Simple chord substitutions can do more for your music than simply vary the sound.
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If your song is in C major, most of your chords will be chosen from the following list of seven:
C (I) | Dm (ii) | Em (iii) | F (IV) | G (V) | Am (vi) | Bdim (viio)
You can group those chords together into three categories:
- The tonic chord (I), plus others that could act as a nice replacement for the tonic: iii, vi.
- The subdominant chord (IV), plus others that could act as a nice replacement for the subdominant: ii.
- The dominant chord (V), plus others that could act as a nice replacement for the dominant: iii, viio.
And in fact, there is considerable crossover when you think about which chords could replace other ones. For example, the IV-chord (F) could be used in place of a tonic chord, as long as the right notes are being used in the melody. But that list above gives us the general idea.
So why would you ever consider substituting chords? Getting a better variety of sounds is the main reason. Let’s take a standard progression like: C F G C (I IV V I). You could change the second chord, F, to a Dm — as long as your melody note will accommodate that change.
It’s an interesting musical exercise to take standard progressions you might have used in your latest song, and experiment with some chord substitutions:
PROGRESSION: C Am Dm G C
- C F Dm G (C…)
- C Am F Em (C…)
- C Am F Bdim/D (C…)
- C F Dm G (Am…)
It’s that last one, C F Dm G Am, that I want to take a closer look at. You’ll notice that the final chord, which was a C, has been changed to Am. Other than providing a nice variety of sound, it happens to occur right at the end of the progression. And that has a particular benefit: it allows you to extend the musical line, and give you another chance to “go around again.”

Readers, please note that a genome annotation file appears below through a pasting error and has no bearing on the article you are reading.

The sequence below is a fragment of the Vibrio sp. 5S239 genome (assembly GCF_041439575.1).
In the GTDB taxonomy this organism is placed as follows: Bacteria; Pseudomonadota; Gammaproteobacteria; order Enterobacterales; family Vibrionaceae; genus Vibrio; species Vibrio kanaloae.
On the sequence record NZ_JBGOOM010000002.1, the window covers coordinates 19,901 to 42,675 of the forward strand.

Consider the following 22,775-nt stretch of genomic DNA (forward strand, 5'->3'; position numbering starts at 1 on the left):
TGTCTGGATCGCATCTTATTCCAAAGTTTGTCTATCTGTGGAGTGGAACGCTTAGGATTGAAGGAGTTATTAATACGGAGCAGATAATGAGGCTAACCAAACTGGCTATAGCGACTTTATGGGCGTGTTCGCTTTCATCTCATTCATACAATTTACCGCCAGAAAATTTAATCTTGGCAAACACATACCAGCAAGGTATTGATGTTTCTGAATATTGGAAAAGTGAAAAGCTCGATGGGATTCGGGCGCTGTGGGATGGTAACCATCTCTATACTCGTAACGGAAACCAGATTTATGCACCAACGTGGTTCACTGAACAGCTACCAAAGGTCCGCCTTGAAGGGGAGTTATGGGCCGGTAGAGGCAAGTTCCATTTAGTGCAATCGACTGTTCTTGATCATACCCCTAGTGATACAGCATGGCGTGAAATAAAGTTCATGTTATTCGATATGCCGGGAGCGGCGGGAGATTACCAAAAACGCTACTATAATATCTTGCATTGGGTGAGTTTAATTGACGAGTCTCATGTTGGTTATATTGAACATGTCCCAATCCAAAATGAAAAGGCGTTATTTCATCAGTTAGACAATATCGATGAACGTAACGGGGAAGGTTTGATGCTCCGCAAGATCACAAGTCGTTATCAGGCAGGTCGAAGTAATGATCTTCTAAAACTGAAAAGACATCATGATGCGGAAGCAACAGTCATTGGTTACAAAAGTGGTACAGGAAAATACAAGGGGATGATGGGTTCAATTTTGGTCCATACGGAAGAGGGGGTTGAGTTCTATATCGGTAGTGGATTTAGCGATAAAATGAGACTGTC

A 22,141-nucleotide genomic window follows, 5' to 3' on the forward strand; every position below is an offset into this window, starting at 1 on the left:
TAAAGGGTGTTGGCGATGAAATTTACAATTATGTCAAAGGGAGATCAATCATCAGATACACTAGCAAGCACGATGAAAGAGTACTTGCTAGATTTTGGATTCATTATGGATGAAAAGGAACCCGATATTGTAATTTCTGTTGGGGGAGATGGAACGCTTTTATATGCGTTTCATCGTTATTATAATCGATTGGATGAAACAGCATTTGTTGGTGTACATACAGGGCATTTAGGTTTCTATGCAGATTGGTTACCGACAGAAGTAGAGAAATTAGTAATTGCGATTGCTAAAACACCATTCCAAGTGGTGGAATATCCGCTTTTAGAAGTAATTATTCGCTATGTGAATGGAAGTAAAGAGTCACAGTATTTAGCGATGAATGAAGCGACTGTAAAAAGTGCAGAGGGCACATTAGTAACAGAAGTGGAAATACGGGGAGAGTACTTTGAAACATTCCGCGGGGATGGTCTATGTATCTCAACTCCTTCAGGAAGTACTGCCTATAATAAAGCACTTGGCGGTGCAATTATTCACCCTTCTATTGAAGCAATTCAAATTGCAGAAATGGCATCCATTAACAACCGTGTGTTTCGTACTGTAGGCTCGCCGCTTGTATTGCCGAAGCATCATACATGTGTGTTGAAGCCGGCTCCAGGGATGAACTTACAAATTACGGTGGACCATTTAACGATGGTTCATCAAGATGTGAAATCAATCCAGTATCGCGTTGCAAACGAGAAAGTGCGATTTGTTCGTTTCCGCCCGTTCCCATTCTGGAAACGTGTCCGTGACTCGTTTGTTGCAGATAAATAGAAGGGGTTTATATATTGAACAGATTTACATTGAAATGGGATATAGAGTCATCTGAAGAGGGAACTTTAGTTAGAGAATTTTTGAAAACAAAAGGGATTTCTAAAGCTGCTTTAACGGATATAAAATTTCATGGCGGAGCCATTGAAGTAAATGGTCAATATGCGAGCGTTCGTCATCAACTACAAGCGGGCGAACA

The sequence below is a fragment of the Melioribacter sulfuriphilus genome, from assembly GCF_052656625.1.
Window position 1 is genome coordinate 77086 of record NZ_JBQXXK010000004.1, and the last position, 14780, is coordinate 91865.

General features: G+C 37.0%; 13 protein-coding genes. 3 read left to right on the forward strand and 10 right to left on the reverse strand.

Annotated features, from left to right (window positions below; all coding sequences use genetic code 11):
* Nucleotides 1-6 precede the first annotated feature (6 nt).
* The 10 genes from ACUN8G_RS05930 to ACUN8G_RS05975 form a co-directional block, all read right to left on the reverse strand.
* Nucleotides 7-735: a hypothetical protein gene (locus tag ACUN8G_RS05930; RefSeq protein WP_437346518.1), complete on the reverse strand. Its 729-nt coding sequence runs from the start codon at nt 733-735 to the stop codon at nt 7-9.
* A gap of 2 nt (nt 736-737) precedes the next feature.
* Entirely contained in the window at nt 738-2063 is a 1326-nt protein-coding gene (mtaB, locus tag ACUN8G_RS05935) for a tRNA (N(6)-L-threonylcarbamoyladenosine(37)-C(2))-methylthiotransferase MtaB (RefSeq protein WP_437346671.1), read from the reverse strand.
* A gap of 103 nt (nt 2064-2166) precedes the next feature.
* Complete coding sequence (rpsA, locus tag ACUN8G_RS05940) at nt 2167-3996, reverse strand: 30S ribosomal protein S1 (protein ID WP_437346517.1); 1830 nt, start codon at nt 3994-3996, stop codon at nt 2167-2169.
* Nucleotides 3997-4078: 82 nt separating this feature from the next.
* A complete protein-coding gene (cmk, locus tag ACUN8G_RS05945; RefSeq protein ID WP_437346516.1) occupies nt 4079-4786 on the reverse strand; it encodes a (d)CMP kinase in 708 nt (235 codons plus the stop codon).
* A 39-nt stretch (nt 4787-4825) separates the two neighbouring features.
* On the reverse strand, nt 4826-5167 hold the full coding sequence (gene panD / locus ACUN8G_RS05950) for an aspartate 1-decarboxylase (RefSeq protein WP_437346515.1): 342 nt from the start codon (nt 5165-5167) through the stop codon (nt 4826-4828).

Here’s what I mean. The progression C F Dm G C starts very strongly in C major, and then is followed by chords that emphasize that key, then ends on the tonic. By choosing to avoid ending on the C again, but rather end on a substitute, Am, you remove the sense of finality that comes from the original progression. With Am, the progression sounds like it needs something more in order to end in C major. And that’s often a good thing.
Let’s say that your song’s chorus features a progression of C F Dm G C, played four times. Each time you return to the C, a bit of musical momentum is compromised. Now, let’s say that you decide to replace the 2nd and 4th run-through of that progression with Am, with the Am becoming the first chord of the next phrase. You now get this:
//// //// //// //// |//// //// //// //// | repeat... C F Dm G Am F Dm G | repeat...
By starting every second phrase on the Am chord, you give the listener the sense that more is coming, and it doesn’t allow the musical momentum to die away as would possibly happen with the constant return to the tonic.
So look for opportunities to change tonic chords to vi-chords (i.e., changing C chords to Am) once in a while. You help boost and maintain listener interest, and it works particularly well in progressions that are very repetitive.
Written by Gary Ewer. Follow on Twitter. “The Essential Secrets of Songwriting” 6-eBook Bundle looks at songwriting from every angle, and has been used by thousands of songwriters. How to use chords, write melodies, and craft winning lyrics. (And you’ll receive a FREE copy of “From Amateur to Ace: Writing Songs Like a Pro.“)